Institution: Autoimmunity Research Foundation
The human body is a superorganism in which the human genome continually interacts with the millions of microbial genes from the microbiome. Pathogens have now been identified in tissue and blood previously considered sterile. Those capable of persisting inside the nucleated cells can directly alter cellular transcription, translation, and DNA repair mechanisms. Dysregulation of VDR nuclear receptor activity by a number of prominent pathogens can slow innate immune activity to the point where microbiome composition shifts away from a state of homeostasis. Under these conditions, a person may develop an inflammatory disease, the nature of which varies depending upon many factors. These include the location and virulence of the pathogens they acquire and the semi-infinite number of ways in which the proteins and metabolites created by these pathogens can cause dysfunction by dysregulating the body’s metabolic pathways.
The comorbidities so frequently observed among patients with a wide range of both physical and neurological conditions support the possibility that different inflammatory conditions may develop from common underlying mechanisms. Babies begin to harbor a microbiome just weeks after birth, the composition of which reflects the microbiome of their parents and even those of extended relatives. Thus, the familial aggregation characteristic of inflammatory disease may well result when components of the microbiome are inherited.
The theory of autoimmunity was developed at a time when the human body was believed to be largely sterile. However, as the thousands of species within the microbiome are increasingly characterized, it is more likely that the autoantibodies detected in patients with autoimmune disease are generated in response to pathogens rather than “self.”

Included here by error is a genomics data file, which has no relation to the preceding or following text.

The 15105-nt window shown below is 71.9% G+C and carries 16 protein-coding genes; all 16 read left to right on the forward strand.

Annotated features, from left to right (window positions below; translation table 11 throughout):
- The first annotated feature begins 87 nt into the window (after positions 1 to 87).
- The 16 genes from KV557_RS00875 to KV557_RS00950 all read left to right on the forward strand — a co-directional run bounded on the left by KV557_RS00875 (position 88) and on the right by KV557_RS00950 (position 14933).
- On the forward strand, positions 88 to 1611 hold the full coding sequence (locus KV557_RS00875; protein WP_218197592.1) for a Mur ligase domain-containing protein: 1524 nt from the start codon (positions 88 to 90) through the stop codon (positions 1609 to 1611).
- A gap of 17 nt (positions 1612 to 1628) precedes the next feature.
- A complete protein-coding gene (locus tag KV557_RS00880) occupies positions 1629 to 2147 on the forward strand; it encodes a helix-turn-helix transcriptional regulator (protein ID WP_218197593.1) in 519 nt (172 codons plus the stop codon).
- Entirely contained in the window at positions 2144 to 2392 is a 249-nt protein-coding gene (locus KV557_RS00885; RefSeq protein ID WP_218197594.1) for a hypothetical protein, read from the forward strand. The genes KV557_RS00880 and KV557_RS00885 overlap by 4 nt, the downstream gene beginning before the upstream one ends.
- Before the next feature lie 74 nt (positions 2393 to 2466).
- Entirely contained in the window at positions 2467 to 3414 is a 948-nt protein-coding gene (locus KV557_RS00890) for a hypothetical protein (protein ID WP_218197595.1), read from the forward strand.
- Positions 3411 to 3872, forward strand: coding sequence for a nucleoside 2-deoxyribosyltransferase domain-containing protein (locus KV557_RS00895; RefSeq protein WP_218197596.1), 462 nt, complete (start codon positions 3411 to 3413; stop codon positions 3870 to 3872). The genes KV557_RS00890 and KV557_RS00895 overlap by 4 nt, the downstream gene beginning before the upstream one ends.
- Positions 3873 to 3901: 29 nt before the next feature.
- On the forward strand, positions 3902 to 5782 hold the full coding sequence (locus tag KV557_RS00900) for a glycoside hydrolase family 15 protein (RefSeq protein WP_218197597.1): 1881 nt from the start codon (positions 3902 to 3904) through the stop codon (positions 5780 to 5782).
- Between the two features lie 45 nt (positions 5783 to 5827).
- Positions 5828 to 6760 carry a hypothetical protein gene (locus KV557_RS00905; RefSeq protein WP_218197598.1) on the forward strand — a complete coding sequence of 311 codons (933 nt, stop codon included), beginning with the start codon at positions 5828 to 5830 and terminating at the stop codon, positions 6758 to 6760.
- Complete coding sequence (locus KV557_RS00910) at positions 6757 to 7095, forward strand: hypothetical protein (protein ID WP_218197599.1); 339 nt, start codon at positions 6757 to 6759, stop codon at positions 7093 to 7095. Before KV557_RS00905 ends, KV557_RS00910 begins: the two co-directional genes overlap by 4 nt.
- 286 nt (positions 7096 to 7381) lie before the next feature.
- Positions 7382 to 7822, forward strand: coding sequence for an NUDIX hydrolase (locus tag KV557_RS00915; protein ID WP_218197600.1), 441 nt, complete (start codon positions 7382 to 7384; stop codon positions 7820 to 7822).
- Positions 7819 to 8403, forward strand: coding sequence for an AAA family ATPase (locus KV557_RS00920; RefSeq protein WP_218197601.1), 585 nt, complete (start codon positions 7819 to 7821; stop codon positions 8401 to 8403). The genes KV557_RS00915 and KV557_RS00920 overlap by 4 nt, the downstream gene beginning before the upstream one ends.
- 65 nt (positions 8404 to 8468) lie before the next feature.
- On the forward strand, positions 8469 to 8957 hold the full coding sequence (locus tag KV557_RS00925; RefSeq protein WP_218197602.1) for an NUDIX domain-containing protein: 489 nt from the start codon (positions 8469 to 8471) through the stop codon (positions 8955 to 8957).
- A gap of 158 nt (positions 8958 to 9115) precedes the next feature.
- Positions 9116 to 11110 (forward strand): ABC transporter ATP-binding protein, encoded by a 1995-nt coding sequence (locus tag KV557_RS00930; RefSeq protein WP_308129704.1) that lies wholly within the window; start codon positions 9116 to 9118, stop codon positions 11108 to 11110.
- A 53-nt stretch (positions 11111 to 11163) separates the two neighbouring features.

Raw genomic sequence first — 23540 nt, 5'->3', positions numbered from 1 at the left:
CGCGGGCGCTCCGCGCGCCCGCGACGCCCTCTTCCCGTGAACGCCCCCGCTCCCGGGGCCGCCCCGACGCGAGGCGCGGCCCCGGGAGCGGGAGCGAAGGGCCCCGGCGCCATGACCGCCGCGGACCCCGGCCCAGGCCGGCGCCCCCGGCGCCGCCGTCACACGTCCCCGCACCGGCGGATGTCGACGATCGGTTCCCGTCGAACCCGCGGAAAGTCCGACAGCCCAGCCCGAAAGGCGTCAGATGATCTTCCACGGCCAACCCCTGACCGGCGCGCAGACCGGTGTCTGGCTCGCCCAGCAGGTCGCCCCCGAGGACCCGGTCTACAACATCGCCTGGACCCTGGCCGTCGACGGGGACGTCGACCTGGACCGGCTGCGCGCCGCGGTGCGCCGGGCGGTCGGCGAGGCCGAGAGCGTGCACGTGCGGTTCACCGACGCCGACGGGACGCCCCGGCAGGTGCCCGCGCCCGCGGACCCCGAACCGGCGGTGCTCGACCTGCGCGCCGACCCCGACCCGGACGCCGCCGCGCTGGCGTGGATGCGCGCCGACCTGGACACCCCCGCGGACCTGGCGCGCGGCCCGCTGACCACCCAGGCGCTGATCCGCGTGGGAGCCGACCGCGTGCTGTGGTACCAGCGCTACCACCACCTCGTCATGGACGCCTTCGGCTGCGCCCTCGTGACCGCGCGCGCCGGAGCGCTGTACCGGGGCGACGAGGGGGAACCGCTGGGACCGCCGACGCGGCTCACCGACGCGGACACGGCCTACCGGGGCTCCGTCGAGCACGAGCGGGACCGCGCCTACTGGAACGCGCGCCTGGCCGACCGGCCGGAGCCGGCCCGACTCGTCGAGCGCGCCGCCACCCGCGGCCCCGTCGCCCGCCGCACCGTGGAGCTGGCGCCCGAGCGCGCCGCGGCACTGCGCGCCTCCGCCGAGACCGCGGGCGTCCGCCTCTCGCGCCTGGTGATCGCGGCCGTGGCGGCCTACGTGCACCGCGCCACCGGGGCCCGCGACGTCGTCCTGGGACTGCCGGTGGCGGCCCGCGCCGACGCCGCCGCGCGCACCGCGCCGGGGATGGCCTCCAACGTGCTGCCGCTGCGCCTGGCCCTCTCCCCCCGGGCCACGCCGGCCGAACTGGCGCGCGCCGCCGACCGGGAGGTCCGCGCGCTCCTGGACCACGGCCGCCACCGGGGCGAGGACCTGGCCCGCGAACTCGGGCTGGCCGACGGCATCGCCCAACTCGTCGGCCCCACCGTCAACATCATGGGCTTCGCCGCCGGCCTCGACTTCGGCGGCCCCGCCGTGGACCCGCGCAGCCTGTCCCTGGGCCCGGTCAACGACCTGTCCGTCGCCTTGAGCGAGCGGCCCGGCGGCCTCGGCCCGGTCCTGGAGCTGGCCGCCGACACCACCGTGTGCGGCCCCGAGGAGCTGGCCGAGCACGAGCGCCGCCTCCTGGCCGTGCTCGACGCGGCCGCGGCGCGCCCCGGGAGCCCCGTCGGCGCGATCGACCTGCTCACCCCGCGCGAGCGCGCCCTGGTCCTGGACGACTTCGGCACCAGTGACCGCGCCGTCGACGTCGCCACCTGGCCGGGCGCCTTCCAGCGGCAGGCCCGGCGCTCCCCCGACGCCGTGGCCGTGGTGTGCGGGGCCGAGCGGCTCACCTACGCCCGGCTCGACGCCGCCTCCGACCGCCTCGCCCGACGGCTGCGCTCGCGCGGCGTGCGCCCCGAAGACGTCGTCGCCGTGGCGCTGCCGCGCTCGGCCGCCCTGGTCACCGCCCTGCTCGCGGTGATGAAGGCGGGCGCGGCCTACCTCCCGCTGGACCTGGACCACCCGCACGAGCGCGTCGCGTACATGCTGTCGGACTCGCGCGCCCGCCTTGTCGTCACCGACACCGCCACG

Immunosuppressive therapies for inflammatory disease may provide short-term relief by slowing the cytokine and chemokine release associated with a healthy immune response towards acquired pathogens. However, pathogens are able to spread with much greater ease over the long term, leading to relapse and instability. Indeed, during the period that immunosuppressive therapies have become the standard of care in the United States, the incidence of nearly every chronic disease has increased. The secosteroid vitamin D has immunosuppressive properties, and should subsequently be evaluated in this context.
It is urgent that we re-evaluate the long-term efficacy of immunosuppressive therapies. In lieu of slowing the innate immune response in patients with inflammatory disease, it seems we should seek to activate it, so that chronic pathogens might be successfully targeted. However, patients on an immunostimulative therapy will inevitably experience immunopathology as toxins and debris generated from microbial death enter the bloodstream. While the resulting symptoms may be difficult to manage, the root cause of the disease is being addressed.
There is a pressing need for researchers to focus on developing tests that might better characterize and measure immunopathology in a clinical setting. Additionally, the current standard of care prioritizes symptom palliation. This means that physicians have few guidelines with which to evaluate the symptom and metabolite fluctuations characteristic of immunopathology. Development of techniques that might help patients better manage the reaction must also become a priority.